- it makes people more organised
- it offers a lifetime guarantee
- it empowers people to maintain or enhances their grip on power
- it has a regulatory or protective function
The Ruler


Motto: The truth will set you free
Core Desire: to find the truth.
Goal: to use intelligence and analysis to understand the world.
Biggest Fear: being duped, misled—or ignorance.
Strategy: seeking out information and knowledge; self-reflection and understanding thought processes.
Weakness: can study details forever and never act.
Talent: wisdom, intelligence.
The Sage is also known as: The expert, scholar, detective, advisor, thinker, philosopher, academic, researcher, thinker, planner.
People: Plato, Deepak Chopra, Paulo Coelho
Brands: Discovery Channel, New York Times, CNN, Oprah, Procter & Gamble
The Sage would be a good identity for brands:
- that provide expertise to customers
- that encourage customers to think
- that are based on new scientific findings or esoteric knowledge
- that are supported by research-based facts
- want to differentiate themselves from others whose quality or performance is suspect

The Sage


Motto: Where there's a will, there's a way
Core Desire: to prove one's worth through courageous acts
Goal: expert mastery in a way that improves the world
Greatest fear: weakness, vulnerability, being a "chicken"
Strategy: to be as strong and competent as possible
Weakness: arrogance, always needing another battle to fight
Talent: competence and courage
Also known as: The warrior, crusader, rescuer, superhero, the soldier, dragon slayer, the winner and the team player
People: Donald Trump, Arnold Schwarzenegger
Brands: Nike, Tag Heuer, Marlboro
The Hero could be good for brands that:
- are inventions or innovations that will have a major impact on the world
- solve a major social problem or encourage others to do so
- have a clear opponent you want to beat
- that are underdogs or challenger brands
- are strong and help people do tough jobs exceptionally well
The Warrior / Hero
Your Personal Archetype
1 Lecture 00:04

Discover your Personal Archetype
Discover your Organizational Archetype
1 Lecture 00:03
This is to assess your organisational archetype. Please complete each question as honestly as possible 
Complete the following survey to discover your Organisational Archetype
Align Your Archetype
2 Lectures 00:19
Employee Survey:

Aligning your employees to your brand archetype is a critical part of the archetypal branding process. 
Turn Your Employees into Brand Ambassadors
12 pages
Motivational Intelligence and Archetypes
1 Lecture 19:48
This lecture explores the motivational drivers of human behaviour and how these EmotiVators relate to archetypes. These are the underlying needs and desires of consumers and you need to consider the 7 Emotivators when marketing your product and / or service. 
Motivational Intelligence - Emotivators
Marketing to your Archetypal Clients
12 Lectures 48:55

The Caregiver is a good identity for brands:

  • for which customer service provides competitive advantage
  • that provide support to families (from fast food to minivans) or that are associated with nurturing (such as cookies)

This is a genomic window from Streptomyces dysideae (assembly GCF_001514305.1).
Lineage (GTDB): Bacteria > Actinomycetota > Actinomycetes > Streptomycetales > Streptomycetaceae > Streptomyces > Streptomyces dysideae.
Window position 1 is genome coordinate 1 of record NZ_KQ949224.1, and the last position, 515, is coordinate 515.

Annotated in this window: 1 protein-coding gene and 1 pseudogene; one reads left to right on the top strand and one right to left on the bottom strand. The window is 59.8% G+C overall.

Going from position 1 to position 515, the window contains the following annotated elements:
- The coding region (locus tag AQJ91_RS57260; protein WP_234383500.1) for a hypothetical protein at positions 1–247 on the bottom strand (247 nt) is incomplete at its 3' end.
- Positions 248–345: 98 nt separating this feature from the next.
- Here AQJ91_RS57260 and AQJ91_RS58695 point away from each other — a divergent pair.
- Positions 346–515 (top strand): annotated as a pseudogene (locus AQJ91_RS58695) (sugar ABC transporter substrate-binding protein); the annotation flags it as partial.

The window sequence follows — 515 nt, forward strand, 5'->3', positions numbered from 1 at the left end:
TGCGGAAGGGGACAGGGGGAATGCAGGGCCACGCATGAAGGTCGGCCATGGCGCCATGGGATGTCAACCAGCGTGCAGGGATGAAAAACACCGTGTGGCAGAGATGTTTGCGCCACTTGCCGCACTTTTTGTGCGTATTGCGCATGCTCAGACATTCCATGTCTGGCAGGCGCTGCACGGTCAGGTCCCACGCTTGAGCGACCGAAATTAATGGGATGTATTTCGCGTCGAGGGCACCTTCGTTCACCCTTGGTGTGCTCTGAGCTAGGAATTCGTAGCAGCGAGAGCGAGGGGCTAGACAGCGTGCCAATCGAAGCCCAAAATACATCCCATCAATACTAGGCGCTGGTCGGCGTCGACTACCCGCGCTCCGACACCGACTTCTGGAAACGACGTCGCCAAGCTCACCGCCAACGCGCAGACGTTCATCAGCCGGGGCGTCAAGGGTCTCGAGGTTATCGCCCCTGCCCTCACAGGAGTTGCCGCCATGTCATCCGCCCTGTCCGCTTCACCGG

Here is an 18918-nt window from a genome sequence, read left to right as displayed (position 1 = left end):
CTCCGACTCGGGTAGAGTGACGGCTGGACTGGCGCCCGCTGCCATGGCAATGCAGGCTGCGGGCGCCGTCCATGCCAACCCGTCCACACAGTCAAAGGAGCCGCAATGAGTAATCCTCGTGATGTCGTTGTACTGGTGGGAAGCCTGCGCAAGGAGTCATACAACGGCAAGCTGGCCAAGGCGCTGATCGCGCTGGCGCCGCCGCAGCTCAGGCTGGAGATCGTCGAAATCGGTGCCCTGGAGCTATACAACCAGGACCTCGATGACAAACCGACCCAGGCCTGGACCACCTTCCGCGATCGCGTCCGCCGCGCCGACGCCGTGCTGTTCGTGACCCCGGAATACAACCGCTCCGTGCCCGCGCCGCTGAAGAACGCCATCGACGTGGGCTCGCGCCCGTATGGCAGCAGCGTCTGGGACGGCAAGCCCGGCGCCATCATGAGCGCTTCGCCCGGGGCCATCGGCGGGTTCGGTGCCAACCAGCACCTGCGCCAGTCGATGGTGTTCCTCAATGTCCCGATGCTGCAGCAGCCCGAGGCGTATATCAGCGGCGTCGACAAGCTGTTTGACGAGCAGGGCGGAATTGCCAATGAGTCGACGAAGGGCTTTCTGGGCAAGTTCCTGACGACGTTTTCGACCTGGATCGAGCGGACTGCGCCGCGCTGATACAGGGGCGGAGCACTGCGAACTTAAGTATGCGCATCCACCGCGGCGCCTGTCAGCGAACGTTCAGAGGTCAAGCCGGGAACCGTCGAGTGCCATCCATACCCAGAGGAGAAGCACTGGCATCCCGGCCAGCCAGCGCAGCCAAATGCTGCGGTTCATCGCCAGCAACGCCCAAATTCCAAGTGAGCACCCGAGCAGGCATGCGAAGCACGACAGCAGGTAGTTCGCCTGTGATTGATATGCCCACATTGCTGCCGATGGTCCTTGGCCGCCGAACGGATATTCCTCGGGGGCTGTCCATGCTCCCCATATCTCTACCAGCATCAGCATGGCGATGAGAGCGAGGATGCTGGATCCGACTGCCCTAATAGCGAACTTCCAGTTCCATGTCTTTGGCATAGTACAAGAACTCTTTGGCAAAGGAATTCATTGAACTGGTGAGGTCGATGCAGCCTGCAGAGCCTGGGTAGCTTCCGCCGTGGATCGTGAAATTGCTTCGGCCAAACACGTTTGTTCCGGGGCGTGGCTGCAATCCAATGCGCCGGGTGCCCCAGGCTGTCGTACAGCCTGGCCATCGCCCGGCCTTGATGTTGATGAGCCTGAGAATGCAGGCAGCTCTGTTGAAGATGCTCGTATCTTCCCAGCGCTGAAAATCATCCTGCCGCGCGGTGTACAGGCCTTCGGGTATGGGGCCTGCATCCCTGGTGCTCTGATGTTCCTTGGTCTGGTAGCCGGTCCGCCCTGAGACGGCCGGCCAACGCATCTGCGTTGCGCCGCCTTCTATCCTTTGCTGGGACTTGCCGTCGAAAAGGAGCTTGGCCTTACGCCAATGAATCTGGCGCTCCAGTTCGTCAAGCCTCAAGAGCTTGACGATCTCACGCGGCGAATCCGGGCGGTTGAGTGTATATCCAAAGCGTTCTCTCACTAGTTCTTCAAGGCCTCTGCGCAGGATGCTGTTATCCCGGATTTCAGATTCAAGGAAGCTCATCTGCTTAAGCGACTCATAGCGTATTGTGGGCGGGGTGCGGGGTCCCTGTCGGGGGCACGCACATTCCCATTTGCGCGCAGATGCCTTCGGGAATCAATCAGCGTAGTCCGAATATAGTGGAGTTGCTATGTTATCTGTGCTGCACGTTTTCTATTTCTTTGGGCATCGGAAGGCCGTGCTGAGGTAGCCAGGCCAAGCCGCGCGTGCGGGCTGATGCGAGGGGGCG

• for services in the health care, education, and other caregiving fields (including politics)
  • that help people stay connected with and care about one another
  • that help people care for themselves
  • for non-profit causes and charitable activities

Intro to Marketing to your Archetypal clients including the Caregiver Consumer

A Creator identity may be right for your brand:

  • if your product’s function encourages self-expression, provides the customer with choices and options, helps foster innovation, or is artistic in design
  • is in a creative field, like marketing, public relations, the arts, technological innovation (such as software development)
  • when you are seeking to differentiate it from a brand that “does it all” for the customer, leaving little room for choice
  • when a do-it-yourself element saves the customer money
  • if your customers have enough discretionary time for creativity to flourish
  • if your organization has a Creator culture

Marketing to the Creator consumer

Signs that your brand is an Explorer

  • Your product helps people to feel free, is nonconformist, or is pioneering in some way 
  • Your product is rugged and sturdy or is appropriate for use in nature, on the road, or in dangerous settings or occupations
  • Your product can be purchased from a catalogue, the Internet, or another alternative source 
  • Your product helps people express their individuality (fashion, furnishings)
  • Your product can be purchased and consumed “on the go”
  • You seek to differentiate your brand from a successful Regular Guy or other more conformist brand
  • Your organization has an explorer culture

Marketing to the Explorer Consumer

Signs that your brand is an Innocent

  • You provide a relatively simple answer to an identifiable problem
  • You are associated with goodness, morality, simplicity, nostalgia or childhood
  • You have functions associated with cleanliness, health, or virtue--and that are infinitely replicable
  • You are priced moderate to low
  • You are produced by a company with straight-arrow core values
  • You have a desire to differentiate from a product with a tarnished image

Marketing to the Innocent Consumer

Your brand might be a Lover archetype if:

  • its use helps people to find love or friendship
  • it fosters beauty, communication, or closeness between people or is associated with sexuality or romance
  • it has pricing that is moderate to high
  • it is produced or sold by a company with an intimate, elegant organizational culture, as opposed to a massive Ruler hierarchy
  • it needs to differentiate itself in a positive way from lower priced brands

Marketing to the Lover Consumer

Your brand might be the Magician if:

  • The product or service is transformative
  • Its implicit promise is to transform the customer
  • It appeals to New Age consumers or cultural creatives
  • It helps to expand or extend consciousness
  • It is a user-friendly technology
  • It has a spiritual or psychological component
  • It is a new and very contemporary product
  • It is medium to high priced

Marketing to the Magician Consumer